Last night Sony unveiled the PS4 Neo to us. Now called the PlayStation 4 Pro, the console would feature a significant graphics processing upgrade to what the current PS4 has and would be able to give us 4K content for games and video. But what does this really mean?
The Pro system would be fully 4K compliant and feature HDR as well, giving us a broader spectrum of colours for us to view, because, the human eye can perceive more than what current TV sets allow. In fact, Sony stated that existing PS4 systems will also be updated with a firmware upgrade to help them produce HDR compliant images, so, yay? Well, no, as 4K TVs are pretty much a requirement for a full HDR picture. So an exciting prospect on paper becomes a bit disappointing when you look into it.
But it’s this 4K promise that Sony wants to really sell us on with the Pro system. And they tried, by heck they tried. There was no mention of specs, less so than Microsoft’s Scorpio half announcement when they detailed TFLOP output during their E3 ‘reveal’. But what Sony curiously omitted, and eventually became apparent through interviews to the press is that the machine wouldn’t be outfitted with a 4K Blu Ray drive despite them insisting this is a 4K device.
Why is this a big deal? Well, remember when Microsoft unveiled the Xbox One? They wanted to bill it as the all in one console, your one stop shop for entertainment, your living room hub. Thing is, Microsoft wanted EVERYONE to have an Internet connection, or else the console was useless – a (very) large paperweight. The backlash was immense and everyone let rip at Microsoft for having the gall to create a console that wouldn’t function out in the countryside where decent internet doesn’t exist. Don Mattrick didn’t care and Adam Orth told people to ‘deal with it’, gamer ire went rampant, justifiably so (not to the point in death threats to Orth, don’t do that, it isn’t on, and not fair to them or their families).
This is what rankles so much with Sony’s Pro announcement tonight. Games are installed to the HDD and run from there – the licence is read off of the disc. I’d imagine 4K content for games will be portioned off on disc or downloaded as part of a patch or day 1 update, while 4K video is limited to streaming apps on the system itself. What this means is that people with poor internet are once again going to lose out on all this promised content that this new ‘system’ will apparently provide.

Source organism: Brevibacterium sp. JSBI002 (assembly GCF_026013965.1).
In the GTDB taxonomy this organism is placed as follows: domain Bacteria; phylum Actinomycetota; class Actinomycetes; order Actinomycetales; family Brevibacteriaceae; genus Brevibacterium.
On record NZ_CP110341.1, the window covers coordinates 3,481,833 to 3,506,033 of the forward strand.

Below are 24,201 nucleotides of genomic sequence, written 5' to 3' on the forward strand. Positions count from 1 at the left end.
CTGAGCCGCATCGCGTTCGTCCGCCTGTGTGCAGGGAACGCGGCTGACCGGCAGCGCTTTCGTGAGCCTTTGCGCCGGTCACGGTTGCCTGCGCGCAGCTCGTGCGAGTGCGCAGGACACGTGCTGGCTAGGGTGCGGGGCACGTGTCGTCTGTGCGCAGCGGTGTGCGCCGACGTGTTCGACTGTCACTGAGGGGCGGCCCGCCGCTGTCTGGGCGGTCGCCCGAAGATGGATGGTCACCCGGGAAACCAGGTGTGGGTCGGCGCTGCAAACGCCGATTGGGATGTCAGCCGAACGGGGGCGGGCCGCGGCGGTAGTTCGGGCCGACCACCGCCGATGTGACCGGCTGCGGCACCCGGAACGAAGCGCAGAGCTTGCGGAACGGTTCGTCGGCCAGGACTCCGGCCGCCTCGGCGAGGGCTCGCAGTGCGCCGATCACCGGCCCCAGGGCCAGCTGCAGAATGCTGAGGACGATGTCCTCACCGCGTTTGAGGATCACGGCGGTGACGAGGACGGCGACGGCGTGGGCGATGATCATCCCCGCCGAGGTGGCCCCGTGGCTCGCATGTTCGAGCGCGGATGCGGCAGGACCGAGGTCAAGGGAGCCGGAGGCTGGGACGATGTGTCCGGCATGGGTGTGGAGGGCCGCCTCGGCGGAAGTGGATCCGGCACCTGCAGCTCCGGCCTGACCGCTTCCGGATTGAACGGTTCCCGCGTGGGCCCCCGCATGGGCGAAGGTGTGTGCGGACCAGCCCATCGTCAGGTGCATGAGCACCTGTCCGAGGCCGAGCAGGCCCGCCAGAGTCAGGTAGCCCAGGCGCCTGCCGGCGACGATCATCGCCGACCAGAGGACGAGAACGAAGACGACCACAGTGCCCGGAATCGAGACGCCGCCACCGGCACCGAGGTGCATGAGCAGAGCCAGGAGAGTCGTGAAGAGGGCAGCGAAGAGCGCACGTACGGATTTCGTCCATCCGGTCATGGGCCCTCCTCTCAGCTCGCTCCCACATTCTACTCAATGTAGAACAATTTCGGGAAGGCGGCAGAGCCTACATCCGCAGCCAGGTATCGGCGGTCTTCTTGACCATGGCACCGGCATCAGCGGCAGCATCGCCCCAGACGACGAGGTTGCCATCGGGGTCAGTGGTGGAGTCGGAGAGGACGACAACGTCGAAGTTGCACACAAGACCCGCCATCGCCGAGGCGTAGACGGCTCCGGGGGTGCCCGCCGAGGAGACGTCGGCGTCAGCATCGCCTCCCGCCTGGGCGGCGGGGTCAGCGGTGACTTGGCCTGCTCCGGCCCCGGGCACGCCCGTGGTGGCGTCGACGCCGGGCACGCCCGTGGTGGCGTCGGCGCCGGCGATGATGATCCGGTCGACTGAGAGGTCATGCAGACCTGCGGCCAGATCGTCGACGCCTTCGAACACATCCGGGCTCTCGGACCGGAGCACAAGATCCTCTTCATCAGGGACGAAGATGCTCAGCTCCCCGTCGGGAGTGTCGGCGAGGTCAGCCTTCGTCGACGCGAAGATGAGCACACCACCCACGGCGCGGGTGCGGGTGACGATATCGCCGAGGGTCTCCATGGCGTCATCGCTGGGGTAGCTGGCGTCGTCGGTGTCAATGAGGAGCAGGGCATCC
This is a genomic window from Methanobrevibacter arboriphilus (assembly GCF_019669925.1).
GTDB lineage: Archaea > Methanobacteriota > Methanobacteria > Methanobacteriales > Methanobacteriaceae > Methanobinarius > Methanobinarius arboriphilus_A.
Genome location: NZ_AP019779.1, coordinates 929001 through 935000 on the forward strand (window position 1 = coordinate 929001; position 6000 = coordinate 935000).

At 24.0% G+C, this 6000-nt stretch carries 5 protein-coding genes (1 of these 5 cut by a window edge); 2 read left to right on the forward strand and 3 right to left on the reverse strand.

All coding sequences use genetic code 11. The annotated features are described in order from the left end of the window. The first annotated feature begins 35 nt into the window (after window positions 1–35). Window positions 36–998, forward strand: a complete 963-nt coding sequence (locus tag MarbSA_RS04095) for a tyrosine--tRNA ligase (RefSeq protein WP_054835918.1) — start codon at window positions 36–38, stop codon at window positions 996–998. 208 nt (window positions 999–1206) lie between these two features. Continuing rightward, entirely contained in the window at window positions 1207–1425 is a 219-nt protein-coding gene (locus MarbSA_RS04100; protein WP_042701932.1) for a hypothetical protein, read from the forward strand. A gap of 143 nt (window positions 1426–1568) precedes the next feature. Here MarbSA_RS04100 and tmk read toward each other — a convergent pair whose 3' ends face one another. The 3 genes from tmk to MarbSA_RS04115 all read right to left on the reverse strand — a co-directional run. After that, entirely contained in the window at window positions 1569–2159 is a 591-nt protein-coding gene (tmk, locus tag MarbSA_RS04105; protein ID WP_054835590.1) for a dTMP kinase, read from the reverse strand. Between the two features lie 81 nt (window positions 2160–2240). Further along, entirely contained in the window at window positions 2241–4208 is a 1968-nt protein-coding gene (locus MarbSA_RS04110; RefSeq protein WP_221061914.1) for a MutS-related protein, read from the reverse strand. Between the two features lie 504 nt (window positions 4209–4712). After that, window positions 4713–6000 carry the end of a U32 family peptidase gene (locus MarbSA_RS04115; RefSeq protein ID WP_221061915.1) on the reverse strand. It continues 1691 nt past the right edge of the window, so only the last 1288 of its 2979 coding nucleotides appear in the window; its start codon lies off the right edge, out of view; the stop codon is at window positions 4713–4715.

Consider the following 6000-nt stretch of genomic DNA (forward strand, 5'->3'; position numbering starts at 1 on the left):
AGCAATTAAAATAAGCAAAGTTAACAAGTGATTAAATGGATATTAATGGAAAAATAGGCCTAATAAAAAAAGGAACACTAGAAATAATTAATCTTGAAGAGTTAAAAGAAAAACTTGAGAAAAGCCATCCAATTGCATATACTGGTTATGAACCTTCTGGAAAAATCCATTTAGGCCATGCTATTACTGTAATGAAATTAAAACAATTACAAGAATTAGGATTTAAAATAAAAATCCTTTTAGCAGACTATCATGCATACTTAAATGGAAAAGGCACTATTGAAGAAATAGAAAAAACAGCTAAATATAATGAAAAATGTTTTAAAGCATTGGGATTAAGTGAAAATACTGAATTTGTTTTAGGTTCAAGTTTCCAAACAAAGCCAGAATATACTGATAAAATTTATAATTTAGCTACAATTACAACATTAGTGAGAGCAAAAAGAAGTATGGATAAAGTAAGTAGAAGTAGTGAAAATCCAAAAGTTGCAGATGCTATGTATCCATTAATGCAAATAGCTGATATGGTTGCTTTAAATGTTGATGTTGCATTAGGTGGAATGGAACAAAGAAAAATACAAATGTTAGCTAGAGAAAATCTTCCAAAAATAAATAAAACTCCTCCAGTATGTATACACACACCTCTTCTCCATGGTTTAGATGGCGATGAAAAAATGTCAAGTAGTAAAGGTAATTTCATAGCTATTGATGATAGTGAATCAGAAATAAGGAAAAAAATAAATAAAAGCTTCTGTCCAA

This is really the same situation that MS found themselves in with the original Xbox One reveal. A situation where gamers either have to ‘deal with it’ or jog on. You want 4K video on a PS4? You won’t get it with a PS4 or a Pro system with discs, you’ll have to purchase a separate 4K Blu Ray player for that. Or, you could just go for Microsoft’s cheaper Xbox One S system. Granted, it’s still not as graphically powerful as an original PS4, but it does come equipped with a 4K Blu Ray player, and has inbuilt HDR capabilities.
At the PlayStation Meeting tonight we didn’t see the contrite Sony that gave us a PS4 with no sharing restrictions and no insistence on having always on Internet. Instead, we got a Sony that appears to be riding high on the success of the PS4, and doesn’t seem to have learned from their experience with the launch of the PS3, or Microsoft’s with the reveal of the Xbox One. It was a forgettable experience that told us nothing of the new machine and left us with more questions than it should have.
If Sony want to capitalise on the good feeling they generated with the launch of PS4, this was not the way to go about it, and with Microsoft due to announce more details on Scorpio by the year’s end, it could be Sony once again playing catch up by the end of 2017.